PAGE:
If you have any questions about volunteering at the conference, please email Kristen Mapes (

Welcome New Members!

Laurie Stark, Michigan Technological University

Annelise Doll, Michigan Technological University

Marlene Edge, Oakland University - Kresge Library

Corey Goethe, Mid Michigan Community College

Rebecca Roper, Northwestern Michigan College Osterlin Library

Naomi Binnie, University of Michigan

Yulia Sevryugina, University of Michigan

Katie Iversen, Wayne State University

Sean Kozak, ProQuest

Remembering MiALA Members

MiALA is sad to share that there have been two deaths recently in our library community.
Vanessa Prygoski, librarian at University of Michigan-Flint, died Monday, February 12th. There will be a memorial service for Vanessa, held at UM-Flint, on Tuesday, March 6, from 4:30-6pm. More information can be found here.
Teague Orblych, librarian at University of Michigan-Dearborn, died Thursday, February 15th. There has been a GoFundMe set up for Teague’s family and to help with the costs of funeral expenses.
The MiALA board is currently looking into ways we can contribute meaningfully in their memory and honor, and we will let you know once we have made those decisions.

President's Message

Jessica Sender

Hello MiALA Members, and happy March! It has been great to see so much engagement from our members over the past few months, and I hope you all continue to participate and make MiALA the organization you want it to be.
I am looking forward to hearing from the MiALA Section Task Force, which held their last town hall in February. A big thank you for all their work-I know the board is looking forward to hear their recommendations, and figuring out ways that we can make MiALA the organization our members want. This was a lot of work on the part of the task force, and I think it is commendable that they set up so many opportunities through their Town Hall Meetings for member to provide feedback. If you have an idea or proposal, feel free to pass it on to your IG or Section chair, or contact a member of the board individually. We’re always looking for ways to make MiALA better, and that’s what our members do.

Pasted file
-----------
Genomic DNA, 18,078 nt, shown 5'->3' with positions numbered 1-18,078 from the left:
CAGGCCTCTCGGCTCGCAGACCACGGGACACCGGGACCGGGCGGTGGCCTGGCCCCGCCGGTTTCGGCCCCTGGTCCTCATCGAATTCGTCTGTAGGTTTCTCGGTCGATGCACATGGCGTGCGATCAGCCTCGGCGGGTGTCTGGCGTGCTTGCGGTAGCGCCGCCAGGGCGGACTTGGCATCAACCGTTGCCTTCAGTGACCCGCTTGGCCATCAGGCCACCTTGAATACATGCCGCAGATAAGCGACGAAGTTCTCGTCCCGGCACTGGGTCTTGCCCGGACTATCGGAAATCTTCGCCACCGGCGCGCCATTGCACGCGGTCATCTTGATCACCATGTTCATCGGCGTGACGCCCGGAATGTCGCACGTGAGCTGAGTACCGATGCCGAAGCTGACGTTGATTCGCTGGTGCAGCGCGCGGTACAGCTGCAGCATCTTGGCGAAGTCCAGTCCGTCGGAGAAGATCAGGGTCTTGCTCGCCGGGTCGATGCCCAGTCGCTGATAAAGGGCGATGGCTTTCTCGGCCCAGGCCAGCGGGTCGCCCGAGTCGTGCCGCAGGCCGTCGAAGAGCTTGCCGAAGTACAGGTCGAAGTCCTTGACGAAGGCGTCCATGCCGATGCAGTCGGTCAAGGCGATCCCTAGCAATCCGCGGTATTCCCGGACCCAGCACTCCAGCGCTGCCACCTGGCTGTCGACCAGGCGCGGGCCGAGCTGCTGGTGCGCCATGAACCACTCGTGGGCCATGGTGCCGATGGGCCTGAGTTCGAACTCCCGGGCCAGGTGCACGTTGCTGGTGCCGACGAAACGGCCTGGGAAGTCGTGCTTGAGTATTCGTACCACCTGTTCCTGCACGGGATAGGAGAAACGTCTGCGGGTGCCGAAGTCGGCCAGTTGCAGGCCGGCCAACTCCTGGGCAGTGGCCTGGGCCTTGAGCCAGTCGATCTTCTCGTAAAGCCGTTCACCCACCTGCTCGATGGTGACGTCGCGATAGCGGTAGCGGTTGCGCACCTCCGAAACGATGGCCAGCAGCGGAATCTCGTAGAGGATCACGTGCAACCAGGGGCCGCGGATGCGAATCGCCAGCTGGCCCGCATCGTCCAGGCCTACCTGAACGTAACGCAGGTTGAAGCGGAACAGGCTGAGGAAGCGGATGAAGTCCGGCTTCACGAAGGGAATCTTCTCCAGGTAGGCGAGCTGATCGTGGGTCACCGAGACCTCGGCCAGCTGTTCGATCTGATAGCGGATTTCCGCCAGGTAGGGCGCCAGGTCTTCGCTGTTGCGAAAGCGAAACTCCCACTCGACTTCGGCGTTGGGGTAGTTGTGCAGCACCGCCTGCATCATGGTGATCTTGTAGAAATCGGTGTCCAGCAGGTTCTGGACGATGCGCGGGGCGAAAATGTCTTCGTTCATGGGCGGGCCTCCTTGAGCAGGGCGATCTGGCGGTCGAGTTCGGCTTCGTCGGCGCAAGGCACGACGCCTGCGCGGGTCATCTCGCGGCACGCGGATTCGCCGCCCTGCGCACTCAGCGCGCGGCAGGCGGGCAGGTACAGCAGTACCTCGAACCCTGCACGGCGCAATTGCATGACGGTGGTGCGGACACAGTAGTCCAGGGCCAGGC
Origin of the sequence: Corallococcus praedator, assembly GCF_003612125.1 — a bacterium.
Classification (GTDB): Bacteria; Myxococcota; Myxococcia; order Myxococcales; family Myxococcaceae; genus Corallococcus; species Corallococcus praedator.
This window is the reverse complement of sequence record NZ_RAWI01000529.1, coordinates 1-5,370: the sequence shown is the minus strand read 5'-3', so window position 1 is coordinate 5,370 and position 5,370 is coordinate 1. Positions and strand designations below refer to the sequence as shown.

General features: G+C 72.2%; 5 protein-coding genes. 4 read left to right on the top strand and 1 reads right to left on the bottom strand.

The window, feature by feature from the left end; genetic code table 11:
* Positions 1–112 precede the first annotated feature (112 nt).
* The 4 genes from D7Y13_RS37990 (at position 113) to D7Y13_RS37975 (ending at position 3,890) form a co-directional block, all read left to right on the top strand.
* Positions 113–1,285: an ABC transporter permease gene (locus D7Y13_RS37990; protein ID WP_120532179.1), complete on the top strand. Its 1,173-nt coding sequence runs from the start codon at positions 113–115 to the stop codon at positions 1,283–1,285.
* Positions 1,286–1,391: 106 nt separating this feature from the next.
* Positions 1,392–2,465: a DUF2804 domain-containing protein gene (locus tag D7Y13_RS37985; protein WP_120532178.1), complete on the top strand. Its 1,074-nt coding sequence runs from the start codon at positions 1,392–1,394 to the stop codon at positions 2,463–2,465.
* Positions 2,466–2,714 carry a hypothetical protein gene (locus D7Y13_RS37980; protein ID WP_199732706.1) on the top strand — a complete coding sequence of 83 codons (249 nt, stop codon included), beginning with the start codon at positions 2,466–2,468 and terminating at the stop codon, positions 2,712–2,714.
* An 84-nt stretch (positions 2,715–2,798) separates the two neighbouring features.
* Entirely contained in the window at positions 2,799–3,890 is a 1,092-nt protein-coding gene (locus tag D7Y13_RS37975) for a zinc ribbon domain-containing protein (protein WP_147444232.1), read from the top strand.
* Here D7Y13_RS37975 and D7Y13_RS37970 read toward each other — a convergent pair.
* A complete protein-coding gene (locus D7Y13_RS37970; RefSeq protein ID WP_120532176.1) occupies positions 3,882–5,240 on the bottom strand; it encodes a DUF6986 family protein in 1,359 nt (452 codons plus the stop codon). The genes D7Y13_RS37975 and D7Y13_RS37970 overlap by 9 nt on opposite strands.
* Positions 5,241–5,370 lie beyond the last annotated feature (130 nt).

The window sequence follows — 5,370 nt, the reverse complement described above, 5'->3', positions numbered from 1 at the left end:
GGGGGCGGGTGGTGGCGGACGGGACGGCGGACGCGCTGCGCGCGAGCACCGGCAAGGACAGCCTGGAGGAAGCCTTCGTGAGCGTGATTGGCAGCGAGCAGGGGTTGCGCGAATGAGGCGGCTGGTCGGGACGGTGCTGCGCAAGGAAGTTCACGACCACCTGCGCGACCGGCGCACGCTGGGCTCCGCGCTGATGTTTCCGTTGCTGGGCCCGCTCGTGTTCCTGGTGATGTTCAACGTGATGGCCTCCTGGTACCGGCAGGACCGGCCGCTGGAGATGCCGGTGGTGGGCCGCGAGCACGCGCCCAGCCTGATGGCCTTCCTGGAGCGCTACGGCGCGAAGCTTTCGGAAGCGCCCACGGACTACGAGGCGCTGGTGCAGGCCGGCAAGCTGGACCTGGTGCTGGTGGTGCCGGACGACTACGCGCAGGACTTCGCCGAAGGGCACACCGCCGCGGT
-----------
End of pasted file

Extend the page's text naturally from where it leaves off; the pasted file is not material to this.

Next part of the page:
The OER Interest Group is having a webinar on March 6th, titled “What Works for Me: Successful OER Strategies”, held via Zoom. This will be a great opportunity to discuss OER with other institutions, and share ideas and strategies. Another great example of the diverse range of programming the IGs have done this year (and it’s only March!)
Our Advocacy Committee has also been working to provide opportunities for members to get involved in different advocacy initiatives across the state. There are new opportunities to be involved in school advocacy developments, so please see the recent news item Julie and the Advocacy Committee sent for ways to be involved.
As always, if you have any questions, concerns, or ideas, please do not hesitate to reach out to the board, at, or you can email me at

Advocacy Column - MiALA, Community College Libraries, & Advocacy

Stephanie DeLano Davis

Advocacy means many things: promote, support, champion, recommend, defend. All these words represent strategies academic libraries employ to advocate for their users, their libraries, their resources and their services. For community college libraries, like their private college and public university counterparts, advocacy efforts encompass a broad range of activities and interests. How advocacy by community college libraries differs from other institutions relates to the mission and purpose of community colleges, the population they serve and the communities where they reside.